Every project should begin with a plan, but not every project manager leverages planning software. Gartner classifies 87% of organizations as having low business intelligence (BI) and analytics maturity, meaning they rely primarily on manual spreadsheets and data extracts. The result is far-reaching, including limited cross-team collaboration, bottlenecks, and poor resource utilization.

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Investment scenarios in planning software provide an interactive ‘what-if’ environment to shift and realign resources, funding, and timeframe.
Investment scenarios in planning software provide an interactive ‘what-if’ environment to shift and realign resources, funding, and timeframe.

This dependence on manual tools may be due to an overwhelming number of diverse planning software options, features, and capabilities. Where do you even begin to mature with software that needs to meet the needs of multiple types of planning? Can you afford to continue with the status quo – relying on spreadsheets, manual efforts, and homegrown tools?

For those involved in the planning process, it can seem like planning is all you do. Planning goes beyond individual projects to include financial planning, strategic planning, capacity planning, and so much more across portfolios and the enterprise. With so much planning (and different planning cadences to determine the plans), it’s a wonder anything ever gets done.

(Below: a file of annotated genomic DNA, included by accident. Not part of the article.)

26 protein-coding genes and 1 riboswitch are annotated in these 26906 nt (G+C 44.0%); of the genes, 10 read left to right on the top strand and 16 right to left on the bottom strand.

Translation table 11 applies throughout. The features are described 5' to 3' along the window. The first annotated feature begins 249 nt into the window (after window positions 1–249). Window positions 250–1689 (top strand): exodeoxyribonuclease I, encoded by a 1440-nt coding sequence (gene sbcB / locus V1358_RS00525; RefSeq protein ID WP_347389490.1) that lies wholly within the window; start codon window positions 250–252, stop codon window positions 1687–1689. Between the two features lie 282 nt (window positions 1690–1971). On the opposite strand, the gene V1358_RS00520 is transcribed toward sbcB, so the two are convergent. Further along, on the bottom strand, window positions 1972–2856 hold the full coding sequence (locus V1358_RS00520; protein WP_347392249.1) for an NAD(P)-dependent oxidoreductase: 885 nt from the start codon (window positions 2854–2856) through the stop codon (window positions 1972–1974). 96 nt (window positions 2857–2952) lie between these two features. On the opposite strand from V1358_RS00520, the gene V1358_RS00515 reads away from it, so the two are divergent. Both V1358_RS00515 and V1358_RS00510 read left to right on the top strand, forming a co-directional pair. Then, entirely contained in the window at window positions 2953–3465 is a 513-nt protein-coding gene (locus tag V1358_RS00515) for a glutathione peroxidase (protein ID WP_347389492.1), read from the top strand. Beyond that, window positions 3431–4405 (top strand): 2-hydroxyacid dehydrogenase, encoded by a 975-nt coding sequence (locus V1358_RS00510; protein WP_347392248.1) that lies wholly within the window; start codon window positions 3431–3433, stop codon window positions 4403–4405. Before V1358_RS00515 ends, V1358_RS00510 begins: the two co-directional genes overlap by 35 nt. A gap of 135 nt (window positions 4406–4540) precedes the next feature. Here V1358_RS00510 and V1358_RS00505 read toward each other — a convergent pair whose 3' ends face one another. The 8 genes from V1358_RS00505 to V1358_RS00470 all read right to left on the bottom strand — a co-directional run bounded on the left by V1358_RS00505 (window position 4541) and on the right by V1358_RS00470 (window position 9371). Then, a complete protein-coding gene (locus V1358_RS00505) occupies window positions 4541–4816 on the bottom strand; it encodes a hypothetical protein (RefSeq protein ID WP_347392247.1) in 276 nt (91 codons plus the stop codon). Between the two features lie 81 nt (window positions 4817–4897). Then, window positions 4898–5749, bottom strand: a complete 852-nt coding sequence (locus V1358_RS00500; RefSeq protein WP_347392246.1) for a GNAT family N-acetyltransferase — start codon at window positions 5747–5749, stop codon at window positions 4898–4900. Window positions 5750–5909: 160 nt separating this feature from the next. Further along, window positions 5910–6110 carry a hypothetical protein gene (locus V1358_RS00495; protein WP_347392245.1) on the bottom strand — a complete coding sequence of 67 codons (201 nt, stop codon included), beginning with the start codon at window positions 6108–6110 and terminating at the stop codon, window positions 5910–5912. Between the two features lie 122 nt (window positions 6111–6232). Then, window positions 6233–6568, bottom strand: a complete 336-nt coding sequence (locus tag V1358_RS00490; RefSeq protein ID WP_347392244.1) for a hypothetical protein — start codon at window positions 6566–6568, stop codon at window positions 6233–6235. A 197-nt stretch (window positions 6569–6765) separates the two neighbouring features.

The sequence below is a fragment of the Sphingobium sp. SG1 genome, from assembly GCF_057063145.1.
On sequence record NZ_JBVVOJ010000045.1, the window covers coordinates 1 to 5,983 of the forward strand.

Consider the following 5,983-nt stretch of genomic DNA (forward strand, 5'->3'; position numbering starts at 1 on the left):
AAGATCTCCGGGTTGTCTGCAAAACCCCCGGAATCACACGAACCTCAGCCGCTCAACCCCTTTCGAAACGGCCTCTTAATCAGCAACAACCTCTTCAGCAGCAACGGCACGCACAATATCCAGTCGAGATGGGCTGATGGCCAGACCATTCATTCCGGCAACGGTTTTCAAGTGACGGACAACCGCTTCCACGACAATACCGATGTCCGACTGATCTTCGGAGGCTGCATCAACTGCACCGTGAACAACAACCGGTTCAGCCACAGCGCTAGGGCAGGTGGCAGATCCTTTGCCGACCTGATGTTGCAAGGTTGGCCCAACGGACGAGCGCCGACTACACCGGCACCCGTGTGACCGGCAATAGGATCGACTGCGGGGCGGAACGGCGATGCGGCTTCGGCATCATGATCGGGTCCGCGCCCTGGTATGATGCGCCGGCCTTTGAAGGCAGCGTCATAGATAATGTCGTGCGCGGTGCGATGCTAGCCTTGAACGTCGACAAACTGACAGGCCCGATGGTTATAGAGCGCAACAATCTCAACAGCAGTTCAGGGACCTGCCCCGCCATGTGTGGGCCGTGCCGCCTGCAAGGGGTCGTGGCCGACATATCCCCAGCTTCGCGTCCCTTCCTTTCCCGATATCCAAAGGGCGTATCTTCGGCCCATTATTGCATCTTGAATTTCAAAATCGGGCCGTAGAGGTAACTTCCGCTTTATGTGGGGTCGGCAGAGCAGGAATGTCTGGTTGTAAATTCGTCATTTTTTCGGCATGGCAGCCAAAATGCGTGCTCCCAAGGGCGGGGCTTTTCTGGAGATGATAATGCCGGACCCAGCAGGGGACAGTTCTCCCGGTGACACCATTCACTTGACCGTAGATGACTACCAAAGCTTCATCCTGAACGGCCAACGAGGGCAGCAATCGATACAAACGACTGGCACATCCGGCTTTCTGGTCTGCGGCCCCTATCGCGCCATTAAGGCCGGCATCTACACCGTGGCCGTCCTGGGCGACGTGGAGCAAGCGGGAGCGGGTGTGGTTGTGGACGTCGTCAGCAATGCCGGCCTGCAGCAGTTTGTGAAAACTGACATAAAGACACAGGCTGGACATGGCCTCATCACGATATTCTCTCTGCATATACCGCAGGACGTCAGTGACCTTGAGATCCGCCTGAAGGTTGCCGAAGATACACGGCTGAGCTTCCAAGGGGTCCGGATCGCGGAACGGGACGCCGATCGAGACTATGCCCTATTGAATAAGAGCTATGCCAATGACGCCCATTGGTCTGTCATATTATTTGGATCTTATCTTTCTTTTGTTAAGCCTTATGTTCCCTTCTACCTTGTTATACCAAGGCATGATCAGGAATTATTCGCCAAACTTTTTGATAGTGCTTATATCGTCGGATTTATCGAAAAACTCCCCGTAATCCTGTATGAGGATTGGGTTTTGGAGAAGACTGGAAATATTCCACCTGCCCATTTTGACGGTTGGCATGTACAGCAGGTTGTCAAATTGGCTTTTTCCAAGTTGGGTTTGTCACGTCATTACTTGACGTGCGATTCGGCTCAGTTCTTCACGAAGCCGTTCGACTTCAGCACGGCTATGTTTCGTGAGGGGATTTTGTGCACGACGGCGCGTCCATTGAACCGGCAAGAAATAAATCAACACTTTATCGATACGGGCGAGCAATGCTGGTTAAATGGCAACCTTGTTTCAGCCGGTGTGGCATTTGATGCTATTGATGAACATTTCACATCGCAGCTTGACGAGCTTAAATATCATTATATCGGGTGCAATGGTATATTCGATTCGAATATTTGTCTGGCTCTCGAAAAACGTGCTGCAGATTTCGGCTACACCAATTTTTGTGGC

Planning is critical to establish objectives and goals along the path forward, but it can be labor-intensive and still result in questionable insights. To ease planning and improve reliability, leading organizations use planning software that automates, integrates, analyzes, and presents actionable data so leaders can make data-driven decisions with confidence.

What is Planning Software?

Planning software can be a powerful tool to organize projects and resources into phases and tasks with attainable deadlines – all in one place. Instead of alternating between systems and manually extracting data, you can integrate the software into existing business systems to automate data flow and Business Intelligence (BI).

Organizations rely on data within planning software to inform decisions during planning meetings. In many cases, planning frequency varies across organizations. Transitioning from annual planning to continuous planning for greater business agility vastly improves bridging the gap between departments and internal teams.

Identify potential roadblocks created by investment dependencies with planning software.
Identify potential roadblocks created by investment dependencies with planning software.

Different Types of Planning Software

  1. Annual planning
  2. Continuous planning
  3. Project planning
  4. Portfolio planning

Annual Planning

Annual planning brings together strategic and operational plans outlining specific goals, objectives, activities, and roles for particular programs within a specific timeframe (typically one year). Leaders focus on:

  • Making decisions about which set of programs to fund in the coming year
  • Using investment and capacity planning to rank, prioritize, and make trade-off decisions within program budgets
  • Setting budgets across all programs